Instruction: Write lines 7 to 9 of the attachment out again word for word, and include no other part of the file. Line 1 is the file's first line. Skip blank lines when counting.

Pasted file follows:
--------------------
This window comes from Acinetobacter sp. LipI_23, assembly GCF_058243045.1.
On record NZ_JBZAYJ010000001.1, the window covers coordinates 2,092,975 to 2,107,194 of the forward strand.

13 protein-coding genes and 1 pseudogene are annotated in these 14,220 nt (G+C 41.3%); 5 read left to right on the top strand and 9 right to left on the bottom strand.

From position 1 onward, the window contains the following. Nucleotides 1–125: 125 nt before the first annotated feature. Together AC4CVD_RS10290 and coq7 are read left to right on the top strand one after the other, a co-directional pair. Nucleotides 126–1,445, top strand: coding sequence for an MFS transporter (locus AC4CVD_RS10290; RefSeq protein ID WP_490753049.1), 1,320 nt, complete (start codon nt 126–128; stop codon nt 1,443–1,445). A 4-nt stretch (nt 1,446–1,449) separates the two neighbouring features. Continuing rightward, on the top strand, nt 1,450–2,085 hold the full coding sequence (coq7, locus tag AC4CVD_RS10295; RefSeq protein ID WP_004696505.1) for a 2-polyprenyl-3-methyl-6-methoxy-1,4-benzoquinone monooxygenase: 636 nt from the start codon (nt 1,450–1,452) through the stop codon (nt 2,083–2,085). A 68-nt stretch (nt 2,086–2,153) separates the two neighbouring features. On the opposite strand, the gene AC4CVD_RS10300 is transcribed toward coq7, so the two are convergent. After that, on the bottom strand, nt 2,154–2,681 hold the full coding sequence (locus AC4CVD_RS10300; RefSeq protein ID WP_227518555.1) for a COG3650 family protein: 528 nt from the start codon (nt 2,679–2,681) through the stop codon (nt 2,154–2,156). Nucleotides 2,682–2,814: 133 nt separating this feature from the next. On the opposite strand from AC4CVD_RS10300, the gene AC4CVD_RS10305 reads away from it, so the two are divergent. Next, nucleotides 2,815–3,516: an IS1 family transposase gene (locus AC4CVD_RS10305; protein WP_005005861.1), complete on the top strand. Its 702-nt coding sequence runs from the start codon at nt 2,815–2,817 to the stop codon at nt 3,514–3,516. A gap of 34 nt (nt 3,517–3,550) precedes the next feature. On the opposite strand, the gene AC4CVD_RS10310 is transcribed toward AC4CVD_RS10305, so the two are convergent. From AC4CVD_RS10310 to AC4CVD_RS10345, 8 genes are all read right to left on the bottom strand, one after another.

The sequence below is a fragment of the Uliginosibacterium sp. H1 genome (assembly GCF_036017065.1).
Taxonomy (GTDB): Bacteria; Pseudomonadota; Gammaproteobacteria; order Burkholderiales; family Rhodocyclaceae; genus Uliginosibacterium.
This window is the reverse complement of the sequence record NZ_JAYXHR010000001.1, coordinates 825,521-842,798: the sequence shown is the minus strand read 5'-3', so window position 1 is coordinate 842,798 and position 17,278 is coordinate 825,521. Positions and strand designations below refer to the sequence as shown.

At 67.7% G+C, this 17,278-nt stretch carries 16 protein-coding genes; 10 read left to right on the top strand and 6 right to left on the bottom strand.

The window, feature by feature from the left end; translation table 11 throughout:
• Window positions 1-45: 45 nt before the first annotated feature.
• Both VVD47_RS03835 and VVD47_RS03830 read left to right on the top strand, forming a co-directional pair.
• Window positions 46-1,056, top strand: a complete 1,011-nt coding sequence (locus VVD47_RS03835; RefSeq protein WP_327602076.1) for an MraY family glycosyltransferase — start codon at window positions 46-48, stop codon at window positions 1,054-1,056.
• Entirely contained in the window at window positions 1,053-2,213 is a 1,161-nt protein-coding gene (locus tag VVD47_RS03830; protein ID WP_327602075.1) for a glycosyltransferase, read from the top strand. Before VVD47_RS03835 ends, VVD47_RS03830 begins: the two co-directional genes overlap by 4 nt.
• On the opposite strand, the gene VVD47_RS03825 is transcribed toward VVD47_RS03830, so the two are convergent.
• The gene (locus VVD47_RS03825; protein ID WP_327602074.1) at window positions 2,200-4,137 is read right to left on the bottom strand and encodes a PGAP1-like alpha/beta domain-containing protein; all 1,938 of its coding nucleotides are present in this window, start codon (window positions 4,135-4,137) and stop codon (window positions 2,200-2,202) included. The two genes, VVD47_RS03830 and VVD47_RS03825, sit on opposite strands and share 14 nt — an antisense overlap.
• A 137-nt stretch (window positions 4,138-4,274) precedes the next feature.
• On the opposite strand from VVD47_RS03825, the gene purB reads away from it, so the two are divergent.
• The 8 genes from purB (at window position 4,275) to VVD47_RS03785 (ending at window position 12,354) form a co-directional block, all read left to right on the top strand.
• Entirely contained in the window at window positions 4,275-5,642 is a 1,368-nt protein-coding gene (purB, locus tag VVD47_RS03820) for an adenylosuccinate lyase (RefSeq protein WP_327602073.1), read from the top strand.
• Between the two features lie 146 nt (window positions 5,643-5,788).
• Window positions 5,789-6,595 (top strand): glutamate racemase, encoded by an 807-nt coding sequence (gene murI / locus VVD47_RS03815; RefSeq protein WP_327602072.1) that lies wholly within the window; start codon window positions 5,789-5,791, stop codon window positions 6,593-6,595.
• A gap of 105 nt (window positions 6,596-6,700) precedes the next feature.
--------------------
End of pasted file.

This window is the reverse complement of the sequence record NZ_JAYXHR010000001.1, coordinates 825,521-842,798: the sequence shown is the minus strand read 5'-3', so window position 1 is coordinate 842,798 and position 17,278 is coordinate 825,521. Positions and strand designations below refer to the sequence as shown.

At 67.7% G+C, this 17,278-nt stretch carries 16 protein-coding genes; 10 read left to right on the top strand and 6 right to left on the bottom strand.

The window, feature by feature from the left end; translation table 11 throughout: